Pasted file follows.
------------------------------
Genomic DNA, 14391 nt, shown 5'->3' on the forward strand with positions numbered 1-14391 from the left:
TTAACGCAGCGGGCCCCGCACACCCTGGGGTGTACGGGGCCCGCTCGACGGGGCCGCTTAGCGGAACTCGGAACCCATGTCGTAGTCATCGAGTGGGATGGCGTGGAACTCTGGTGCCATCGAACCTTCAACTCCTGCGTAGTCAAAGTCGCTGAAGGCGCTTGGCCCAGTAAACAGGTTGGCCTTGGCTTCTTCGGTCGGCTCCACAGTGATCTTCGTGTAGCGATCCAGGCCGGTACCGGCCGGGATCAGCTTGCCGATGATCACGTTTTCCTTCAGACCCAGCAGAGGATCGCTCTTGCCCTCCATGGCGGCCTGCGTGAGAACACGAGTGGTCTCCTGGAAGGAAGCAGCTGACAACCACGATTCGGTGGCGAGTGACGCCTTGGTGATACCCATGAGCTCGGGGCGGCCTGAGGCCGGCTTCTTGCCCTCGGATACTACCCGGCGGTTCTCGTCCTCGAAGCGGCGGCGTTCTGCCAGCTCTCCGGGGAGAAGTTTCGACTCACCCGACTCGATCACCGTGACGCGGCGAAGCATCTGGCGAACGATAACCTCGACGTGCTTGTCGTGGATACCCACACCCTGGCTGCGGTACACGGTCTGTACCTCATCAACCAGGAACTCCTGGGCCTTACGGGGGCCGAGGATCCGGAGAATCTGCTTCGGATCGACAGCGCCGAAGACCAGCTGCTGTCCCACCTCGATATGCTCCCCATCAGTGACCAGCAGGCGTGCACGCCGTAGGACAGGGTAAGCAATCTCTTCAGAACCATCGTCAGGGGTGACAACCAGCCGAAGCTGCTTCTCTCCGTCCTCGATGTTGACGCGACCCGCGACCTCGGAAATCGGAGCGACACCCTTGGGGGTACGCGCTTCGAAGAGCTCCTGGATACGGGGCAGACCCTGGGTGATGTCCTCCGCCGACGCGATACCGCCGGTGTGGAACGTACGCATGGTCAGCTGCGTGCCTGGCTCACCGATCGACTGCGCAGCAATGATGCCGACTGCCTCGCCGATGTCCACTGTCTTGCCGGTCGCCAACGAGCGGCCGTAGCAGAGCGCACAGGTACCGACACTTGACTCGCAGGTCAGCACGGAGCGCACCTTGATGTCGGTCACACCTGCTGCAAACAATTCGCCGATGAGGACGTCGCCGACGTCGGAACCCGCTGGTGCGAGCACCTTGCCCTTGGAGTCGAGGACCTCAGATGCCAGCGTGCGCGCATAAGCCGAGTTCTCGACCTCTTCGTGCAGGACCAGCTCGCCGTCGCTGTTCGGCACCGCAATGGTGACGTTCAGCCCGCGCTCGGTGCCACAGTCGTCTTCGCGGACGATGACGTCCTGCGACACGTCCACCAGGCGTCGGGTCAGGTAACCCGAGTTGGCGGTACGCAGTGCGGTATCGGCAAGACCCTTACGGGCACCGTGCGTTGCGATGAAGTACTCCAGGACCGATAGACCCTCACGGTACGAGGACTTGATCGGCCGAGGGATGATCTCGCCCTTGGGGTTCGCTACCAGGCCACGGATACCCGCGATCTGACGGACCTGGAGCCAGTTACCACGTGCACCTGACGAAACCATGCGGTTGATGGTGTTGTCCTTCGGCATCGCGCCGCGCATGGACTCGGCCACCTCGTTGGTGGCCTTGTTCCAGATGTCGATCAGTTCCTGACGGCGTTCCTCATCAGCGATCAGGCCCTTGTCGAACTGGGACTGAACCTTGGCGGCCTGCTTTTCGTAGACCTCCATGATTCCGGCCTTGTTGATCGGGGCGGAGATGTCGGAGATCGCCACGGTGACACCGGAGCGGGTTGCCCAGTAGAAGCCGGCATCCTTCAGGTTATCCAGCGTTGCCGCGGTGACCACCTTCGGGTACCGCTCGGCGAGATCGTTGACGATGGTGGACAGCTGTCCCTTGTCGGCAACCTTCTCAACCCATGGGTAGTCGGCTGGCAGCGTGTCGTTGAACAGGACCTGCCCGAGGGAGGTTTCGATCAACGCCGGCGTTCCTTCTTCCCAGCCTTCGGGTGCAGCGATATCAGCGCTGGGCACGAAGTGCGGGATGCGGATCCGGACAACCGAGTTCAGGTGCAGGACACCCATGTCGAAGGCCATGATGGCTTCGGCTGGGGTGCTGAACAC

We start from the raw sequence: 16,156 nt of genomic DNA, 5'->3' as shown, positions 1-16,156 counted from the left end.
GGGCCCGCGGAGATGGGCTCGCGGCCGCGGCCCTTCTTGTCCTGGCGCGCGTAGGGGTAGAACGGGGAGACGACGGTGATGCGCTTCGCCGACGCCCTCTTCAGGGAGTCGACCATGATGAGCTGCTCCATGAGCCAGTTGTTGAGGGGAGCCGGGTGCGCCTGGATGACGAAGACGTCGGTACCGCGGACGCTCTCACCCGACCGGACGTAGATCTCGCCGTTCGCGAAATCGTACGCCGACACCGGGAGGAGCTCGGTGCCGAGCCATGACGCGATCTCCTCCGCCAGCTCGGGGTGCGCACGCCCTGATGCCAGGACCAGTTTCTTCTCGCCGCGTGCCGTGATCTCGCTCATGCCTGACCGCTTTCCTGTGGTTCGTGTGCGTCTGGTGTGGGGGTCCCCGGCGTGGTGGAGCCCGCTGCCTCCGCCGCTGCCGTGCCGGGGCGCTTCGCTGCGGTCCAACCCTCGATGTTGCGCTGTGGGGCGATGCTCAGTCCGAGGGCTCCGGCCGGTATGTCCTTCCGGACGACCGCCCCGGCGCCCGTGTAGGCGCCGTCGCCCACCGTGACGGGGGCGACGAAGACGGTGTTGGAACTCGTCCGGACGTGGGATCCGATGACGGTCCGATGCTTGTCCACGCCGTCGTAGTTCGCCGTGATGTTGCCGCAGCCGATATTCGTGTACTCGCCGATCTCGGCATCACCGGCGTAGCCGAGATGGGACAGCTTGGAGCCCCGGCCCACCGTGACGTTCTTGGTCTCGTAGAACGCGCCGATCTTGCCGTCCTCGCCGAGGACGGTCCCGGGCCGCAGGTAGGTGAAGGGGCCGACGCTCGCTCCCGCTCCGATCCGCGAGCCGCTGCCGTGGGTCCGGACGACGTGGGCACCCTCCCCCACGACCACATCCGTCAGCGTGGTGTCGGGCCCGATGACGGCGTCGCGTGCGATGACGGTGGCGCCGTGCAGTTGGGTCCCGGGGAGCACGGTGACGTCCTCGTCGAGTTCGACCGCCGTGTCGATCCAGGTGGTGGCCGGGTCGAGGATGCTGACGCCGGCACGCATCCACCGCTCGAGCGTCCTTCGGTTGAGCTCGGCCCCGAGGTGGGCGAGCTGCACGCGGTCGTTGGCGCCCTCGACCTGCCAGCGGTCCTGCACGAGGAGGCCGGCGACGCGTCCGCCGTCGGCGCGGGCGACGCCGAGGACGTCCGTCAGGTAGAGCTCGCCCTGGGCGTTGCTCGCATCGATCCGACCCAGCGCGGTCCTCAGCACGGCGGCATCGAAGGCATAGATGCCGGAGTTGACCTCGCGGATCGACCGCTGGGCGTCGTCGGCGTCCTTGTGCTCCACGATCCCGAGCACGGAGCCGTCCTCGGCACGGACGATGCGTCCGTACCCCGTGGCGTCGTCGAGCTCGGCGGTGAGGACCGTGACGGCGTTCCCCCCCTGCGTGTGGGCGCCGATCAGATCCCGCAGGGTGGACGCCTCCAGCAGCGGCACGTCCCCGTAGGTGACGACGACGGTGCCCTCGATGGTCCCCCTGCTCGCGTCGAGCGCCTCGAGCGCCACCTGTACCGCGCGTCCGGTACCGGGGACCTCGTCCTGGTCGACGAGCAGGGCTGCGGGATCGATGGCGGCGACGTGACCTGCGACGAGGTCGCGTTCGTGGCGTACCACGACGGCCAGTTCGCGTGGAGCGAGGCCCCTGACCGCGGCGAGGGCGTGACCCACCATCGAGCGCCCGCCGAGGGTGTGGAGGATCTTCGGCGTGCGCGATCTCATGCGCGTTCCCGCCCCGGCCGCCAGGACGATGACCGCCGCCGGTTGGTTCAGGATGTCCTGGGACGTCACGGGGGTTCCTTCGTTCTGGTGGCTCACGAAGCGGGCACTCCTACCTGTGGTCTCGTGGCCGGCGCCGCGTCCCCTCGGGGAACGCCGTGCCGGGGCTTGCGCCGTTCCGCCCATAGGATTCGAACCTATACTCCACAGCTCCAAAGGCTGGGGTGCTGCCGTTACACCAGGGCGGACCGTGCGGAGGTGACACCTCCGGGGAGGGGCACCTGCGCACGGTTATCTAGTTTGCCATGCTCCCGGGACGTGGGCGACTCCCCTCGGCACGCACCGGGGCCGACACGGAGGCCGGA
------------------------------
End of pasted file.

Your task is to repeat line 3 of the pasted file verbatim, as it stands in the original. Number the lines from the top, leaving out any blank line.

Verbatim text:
We start from the raw sequence: 16,156 nt of genomic DNA, 5'->3' as shown, positions 1-16,156 counted from the left end.